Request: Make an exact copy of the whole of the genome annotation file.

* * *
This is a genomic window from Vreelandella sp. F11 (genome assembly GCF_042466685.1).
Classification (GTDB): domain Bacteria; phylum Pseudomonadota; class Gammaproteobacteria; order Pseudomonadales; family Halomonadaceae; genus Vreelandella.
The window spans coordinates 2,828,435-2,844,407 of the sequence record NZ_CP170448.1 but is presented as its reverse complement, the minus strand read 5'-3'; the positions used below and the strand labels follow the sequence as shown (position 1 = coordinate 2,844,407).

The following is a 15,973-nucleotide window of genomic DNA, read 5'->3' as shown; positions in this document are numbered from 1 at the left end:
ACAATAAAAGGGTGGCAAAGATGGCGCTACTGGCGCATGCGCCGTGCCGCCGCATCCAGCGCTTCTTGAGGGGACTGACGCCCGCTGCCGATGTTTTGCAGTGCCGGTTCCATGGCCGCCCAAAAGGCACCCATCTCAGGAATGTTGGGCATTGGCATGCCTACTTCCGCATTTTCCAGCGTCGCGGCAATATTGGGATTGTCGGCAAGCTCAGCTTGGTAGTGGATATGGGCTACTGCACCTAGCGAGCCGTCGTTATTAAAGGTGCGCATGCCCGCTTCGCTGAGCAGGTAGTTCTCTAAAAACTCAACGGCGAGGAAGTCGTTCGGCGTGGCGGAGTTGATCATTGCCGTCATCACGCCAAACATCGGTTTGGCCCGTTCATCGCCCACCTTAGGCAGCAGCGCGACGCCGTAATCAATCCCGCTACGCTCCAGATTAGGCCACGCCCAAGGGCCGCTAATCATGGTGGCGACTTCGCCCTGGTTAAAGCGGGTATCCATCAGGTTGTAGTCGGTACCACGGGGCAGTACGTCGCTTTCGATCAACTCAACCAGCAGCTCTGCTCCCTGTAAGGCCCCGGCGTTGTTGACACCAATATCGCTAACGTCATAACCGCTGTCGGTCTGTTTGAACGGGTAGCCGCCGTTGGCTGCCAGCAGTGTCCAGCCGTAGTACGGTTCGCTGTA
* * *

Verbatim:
This is a genomic window from Vreelandella sp. F11 (genome assembly GCF_042466685.1).
Classification (GTDB): domain Bacteria; phylum Pseudomonadota; class Gammaproteobacteria; order Pseudomonadales; family Halomonadaceae; genus Vreelandella.
The window spans coordinates 2,828,435-2,844,407 of the sequence record NZ_CP170448.1 but is presented as its reverse complement, the minus strand read 5'-3'; the positions used below and the strand labels follow the sequence as shown (position 1 = coordinate 2,844,407).

The following is a 15,973-nucleotide window of genomic DNA, read 5'->3' as shown; positions in this document are numbered from 1 at the left end:
ACAATAAAAGGGTGGCAAAGATGGCGCTACTGGCGCATGCGCCGTGCCGCCGCATCCAGCGCTTCTTGAGGGGACTGACGCCCGCTGCCGATGTTTTGCAGTGCCGGTTCCATGGCCGCCCAAAAGGCACCCATCTCAGGAATGTTGGGCATTGGCATGCCTACTTCCGCATTTTCCAGCGTCGCGGCAATATTGGGATTGTCGGCAAGCTCAGCTTGGTAGTGGATATGGGCTACTGCACCTAGCGAGCCGTCGTTATTAAAGGTGCGCATGCCCGCTTCGCTGAGCAGGTAGTTCTCTAAAAACTCAACGGCGAGGAAGTCGTTCGGCGTGGCGGAGTTGATCATTGCCGTCATCACGCCAAACATCGGTTTGGCCCGTTCATCGCCCACCTTAGGCAGCAGCGCGACGCCGTAATCAATCCCGCTACGCTCCAGATTAGGCCACGCCCAAGGGCCGCTAATCATGGTGGCGACTTCGCCCTGGTTAAAGCGGGTATCCATCAGGTTGTAGTCGGTACCACGGGGCAGTACGTCGCTTTCGATCAACTCAACCAGCAGCTCTGCTCCCTGTAAGGCCCCGGCGTTGTTGACACCAATATCGCTAACGTCATAACCGCTGTCGGTCTGTTTGAACGGGTAGCCGCCGTTGGCTGCCAGCAGTGTCCAGCCGTAGTACGGTTCGCTGTA